Condolences through social media poured out from Colorado’s law enforcement community, politicians and police supporters across the country, including from Colorado’s senators, Democrat Michael Bennet and Republican Cory Gardner, who offered condolences to Flick’s family and well- wishes to those who were injured.
“Speechless. Absolutely speechless,” Aurora Police Chief Nick Metz said on his Twitter account.
“Again we put our shrouds over our badges in honor of murdered EPSO Deputy Flick. Is this going to be a permanent part of our uniform or can we expect better times?” the Colorado State Patrol’s troop based in Sterling said in a tweet.
“Enough,” tweeted Douglas County sheriff’s Deputy Jeff Pelle, who was seriously wounded in the Dec. 31 shooting that killed his colleague, Deputy Zackari Parrish.
Parrish was killed while trying to take a man into custody on a mental health hold. Three other Douglas County deputies, a Castle Rock Police Department officer and two residents in neighboring apartments were wounded in the shootout that ended when the suspect was killed by a SWAT unit.
Adams County Deputy Heath Gumm died Jan. 24 while chasing a suspect wanted in connection with a fight at an apartment complex. The suspect has been charged with three counts of murder and one count of burglary.
At Gumm’s funeral, his widow, Natasha Boettcher, called for an end to the violence in a letter that was read during the service.
“Can we please end these awful, pointless tragedies?” she wrote.
Smith, who just finished a one-year term as president of the County Sheriffs of Colorado, said in 31 years in law enforcement he has never attended so many officer funerals so close together.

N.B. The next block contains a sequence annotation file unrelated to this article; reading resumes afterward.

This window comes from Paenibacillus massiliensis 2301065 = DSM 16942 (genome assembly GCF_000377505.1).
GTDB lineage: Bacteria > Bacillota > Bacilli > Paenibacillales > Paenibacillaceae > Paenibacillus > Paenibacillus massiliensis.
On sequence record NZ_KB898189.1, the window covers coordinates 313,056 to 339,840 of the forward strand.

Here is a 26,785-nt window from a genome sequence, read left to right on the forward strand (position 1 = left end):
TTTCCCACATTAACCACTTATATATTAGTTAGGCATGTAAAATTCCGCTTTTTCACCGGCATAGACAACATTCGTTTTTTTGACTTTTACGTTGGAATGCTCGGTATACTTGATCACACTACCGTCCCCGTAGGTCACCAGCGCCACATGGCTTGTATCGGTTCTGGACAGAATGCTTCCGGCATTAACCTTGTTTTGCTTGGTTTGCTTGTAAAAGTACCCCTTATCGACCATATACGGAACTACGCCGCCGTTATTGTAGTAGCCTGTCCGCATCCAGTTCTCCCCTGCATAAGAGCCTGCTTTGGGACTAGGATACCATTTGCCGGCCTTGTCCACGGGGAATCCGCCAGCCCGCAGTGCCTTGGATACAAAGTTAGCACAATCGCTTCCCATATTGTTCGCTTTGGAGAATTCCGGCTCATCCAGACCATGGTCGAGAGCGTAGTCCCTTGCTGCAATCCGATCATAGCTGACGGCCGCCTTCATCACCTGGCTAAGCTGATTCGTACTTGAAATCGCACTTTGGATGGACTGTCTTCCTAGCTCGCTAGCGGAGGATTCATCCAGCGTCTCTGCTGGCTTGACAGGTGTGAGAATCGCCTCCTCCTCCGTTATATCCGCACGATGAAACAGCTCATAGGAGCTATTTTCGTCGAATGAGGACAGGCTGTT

“I’ve never been to back-to-back funerals like that,” Smith said. “The initial thought was it’s unbelievable to have two in a 30-day period. To hear there’s been a third is sickening.”
Smith believes that, as part of the backlash of the 2014 shooting of Michael Brown in Ferguson, Mo., more individuals have been willing to become combative toward law enforcement. Still, officers have tried to strike a balance between protecting themselves while being approachable to everyday citizens who need help, he said.
“We’re careful. We’re cautious,” Smith said. “When deputies, troopers and officers are out in the field, we can’t fall into an us-versus-them in the community.”
The shootings send chills through law enforcement families, especially those who have a spouse or partner that leaves home every day to work the streets of their cities and counties, Smith said.
“It’s a constant worry,” he said.
The one positive outcome has been the tremendous show of support from the public, who have thanked police officers and deputies by donating to memorial funds, buying meals or simply shaking hands, Smith said.
“In a very bizarre way, these tragedies bring out the best in our communities,” he said.
©2018 The Denver Post